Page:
The boss of New York's infamous Lucchese crime family, Anthony "Gaspipe" Casso's life in the Mafia was preordained from birth. His rare talent for "earning"—concocting ingenious schemes to hijack trucks, rob banks, and bring vast quantities of drugs into New York—fueled his unstoppable rise up the ladder of organized crime. A mafioso responsible for at least fifty murders, Casso lived large, with a beautiful wife and money to burn. When the law finally caught up with him in 1994, Casso became the thing he hated most—an informer.
From his blood feud with John Gotti to his dealings with the "Mafia cops," decorated NYPD officers Lou Eppolito and Stephen Caracappa, to the Windows case, which marked the beginning of the end for the New York Mob, Gaspipe is Anthony Casso's shocking story—a roller-coaster ride into an exclusive netherworld that reveals the true inner workings of the Mafia, from its inception to the present time.
|Product dimensions:||5.30(w) x 7.90(h) x 1.00(d)|
About the Author
Philip Carlo was born and raised on the mean streets of Bensonhurst, Brooklyn—the same streets Tommy Pitera hailed from. There, Carlo earned a Ph.D. in street smarts, and he escaped a life of crime by writing about it with unusual insight. He is the author of the bestsellers The Night Stalker, about notorious serial killer Richard Ramirez, and The Ice Man, about infamous Mafia contract killer Richard Kuklinski. Carlo lives with his wife, Laura, in New York City.
Read an Excerpt
A Man of Respect
Anthony Casso was raised within the confines of a Mafia culture, mind-set, belief system.
The youngest of three children, Anthony was born in Park Slope's Methodist Hospital on May 21, 1942. He had a brother, Michael, born in 1936, and a sister, Lucille, who was born in 1939. His parents, Michael Casso and Margaret Cucceullo, met in a bakery the Cucceullo family owned on Union and Bond streets in 1934, and it was love at first sight—egli ebbe un colpo di fulmine, struck by a lightning bolt, as Italians say.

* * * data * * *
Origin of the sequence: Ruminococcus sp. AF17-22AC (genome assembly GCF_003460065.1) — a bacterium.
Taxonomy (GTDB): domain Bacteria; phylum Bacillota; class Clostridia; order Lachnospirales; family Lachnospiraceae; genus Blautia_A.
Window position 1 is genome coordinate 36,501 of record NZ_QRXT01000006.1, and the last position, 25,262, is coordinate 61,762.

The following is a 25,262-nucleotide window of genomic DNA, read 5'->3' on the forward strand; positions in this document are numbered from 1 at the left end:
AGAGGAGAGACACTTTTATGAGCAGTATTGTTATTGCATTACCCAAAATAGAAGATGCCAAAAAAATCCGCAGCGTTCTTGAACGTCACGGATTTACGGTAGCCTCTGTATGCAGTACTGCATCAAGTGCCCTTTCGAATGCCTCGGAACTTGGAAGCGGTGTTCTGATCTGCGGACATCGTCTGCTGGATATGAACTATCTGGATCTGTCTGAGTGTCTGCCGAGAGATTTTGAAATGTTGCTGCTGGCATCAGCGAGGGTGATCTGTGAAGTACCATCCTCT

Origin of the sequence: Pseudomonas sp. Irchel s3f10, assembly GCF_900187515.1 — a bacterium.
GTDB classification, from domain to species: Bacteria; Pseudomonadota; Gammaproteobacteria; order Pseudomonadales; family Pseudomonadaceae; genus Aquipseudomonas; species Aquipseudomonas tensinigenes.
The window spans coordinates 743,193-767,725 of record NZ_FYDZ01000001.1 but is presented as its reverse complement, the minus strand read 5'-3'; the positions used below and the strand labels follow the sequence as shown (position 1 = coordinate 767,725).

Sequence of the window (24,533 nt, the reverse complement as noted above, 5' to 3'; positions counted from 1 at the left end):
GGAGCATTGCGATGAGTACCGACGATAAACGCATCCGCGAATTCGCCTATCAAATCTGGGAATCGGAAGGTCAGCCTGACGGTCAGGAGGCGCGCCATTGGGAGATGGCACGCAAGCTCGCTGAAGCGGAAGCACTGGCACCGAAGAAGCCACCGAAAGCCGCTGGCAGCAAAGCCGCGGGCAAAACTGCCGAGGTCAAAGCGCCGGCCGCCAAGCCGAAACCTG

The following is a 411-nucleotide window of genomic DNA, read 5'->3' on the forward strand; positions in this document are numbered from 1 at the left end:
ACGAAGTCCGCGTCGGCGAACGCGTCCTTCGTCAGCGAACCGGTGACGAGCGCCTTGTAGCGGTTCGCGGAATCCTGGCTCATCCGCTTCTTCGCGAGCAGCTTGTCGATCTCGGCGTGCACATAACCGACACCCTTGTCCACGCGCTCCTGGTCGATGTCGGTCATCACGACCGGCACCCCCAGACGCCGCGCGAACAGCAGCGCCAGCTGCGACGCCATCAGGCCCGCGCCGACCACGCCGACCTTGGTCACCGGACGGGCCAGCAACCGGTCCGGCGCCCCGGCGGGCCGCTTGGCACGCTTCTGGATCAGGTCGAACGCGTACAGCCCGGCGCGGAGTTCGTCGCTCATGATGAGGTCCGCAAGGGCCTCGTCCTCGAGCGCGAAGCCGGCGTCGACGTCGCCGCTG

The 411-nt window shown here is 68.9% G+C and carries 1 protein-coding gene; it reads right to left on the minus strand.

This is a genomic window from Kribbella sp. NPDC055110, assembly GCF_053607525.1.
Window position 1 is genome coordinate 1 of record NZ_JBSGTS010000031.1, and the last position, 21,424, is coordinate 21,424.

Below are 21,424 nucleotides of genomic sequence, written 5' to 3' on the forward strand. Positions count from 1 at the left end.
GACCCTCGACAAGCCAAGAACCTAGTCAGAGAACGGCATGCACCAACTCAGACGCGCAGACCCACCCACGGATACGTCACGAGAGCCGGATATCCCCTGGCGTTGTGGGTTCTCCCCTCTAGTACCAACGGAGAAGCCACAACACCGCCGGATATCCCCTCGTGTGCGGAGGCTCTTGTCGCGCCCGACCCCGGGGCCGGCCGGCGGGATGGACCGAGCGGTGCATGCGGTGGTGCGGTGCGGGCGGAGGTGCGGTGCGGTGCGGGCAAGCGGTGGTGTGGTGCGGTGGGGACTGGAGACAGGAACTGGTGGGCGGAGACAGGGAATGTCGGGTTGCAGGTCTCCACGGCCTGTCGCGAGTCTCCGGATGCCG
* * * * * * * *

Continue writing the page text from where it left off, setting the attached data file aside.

This was the height of the Depression. Hard times were the norm. The world was starving. Men with hostile, gaunt faces filled with anger crowded soup lines and shamelessly begged. A mass exodus of able men left South Brooklyn and searched far and wide around the country for work, money, and a way to feed their families. Anthony's father, Michael Casso, however, managed to prosper during these hard times, for his best friend, Sally Callinbrano, Anthony's godfather, was a respected capo in the Genovese crime family, and he had substantial influence on the nearby Brooklyn docks. Michael Casso and Sally had grown up together and had been best friends since grade school. They played ball together. They stole together. They watched each other's backs. Sally made sure Michael Casso worked every day, that he had access to the regular pilfering that went on at the docks, as a matter of course.
"It fell off da truck" was the phrase commonly used for their stealing. The shipping companies accepted the practice; they had no choice. They wrote it up as "dacost a doin' business," as a retired dockworker recently put it, an old-timer now eighty.
Each of Anthony's grandparents emigrated from Naples, Italy, one of the most corrupt, crime-ridden, and dangerous cities in the world, between the years 1896 and 1898. They were a part of the mass exodus of Italians from the Mazangoro. Hardworking, industrious people, Casso's grandparents prospered—the Cucceullos opened a bakery. Casso's paternal grandfather, Micali, opened a bowling alley on Union Street and Seventh Avenue. Both the Cassos and the Cucceullos prospered, and eventually attained the elusive American dream. The effects of the Depression were not that dire for them. Fewer people went bowling, but Michael Casso Sr. managed to make a living, and the Cucceullos' bakery was always busy. Most everything on the shelves was gone by midday. The bakery was ideally located near the Gowanus Canal where there were thousands of blue-collar workers, and Union Street was a main artery with a good deal of traffic. A busy trolley line traveled in both directions.
Michael Casso and Margaret Cucceullo's union proved to be a good one. They were ideally suited for each other, deeply in love, and they would stay together till death parted them. Anthony Casso's childhood was a happy one. All his memories of his early years are good ones. He was showered with love from both his parents and grandparents, aunts and uncles. His father never hit him. Anthony wanted for nothing. One would think, considering how cold and mean Casso could be as an adult, that he'd been brutalized as a child, beaten and regularly put upon, but just the opposite was true. Even today, he says his best friend in life was indisputably his father.
Michael Casso was a bull of a man, as powerful as three average men. This was a genetic trait. He had the rock-hard body endemic to southern Italian males, and his regular working at the docks, stressing and straining his muscles, helped build his impressive physique. Anthony's father was a calm, easygoing man; he rarely, if ever, got angry and rarely raised his voice, but he was a fierce street fighter, one of the toughest men on the Brooklyn docks.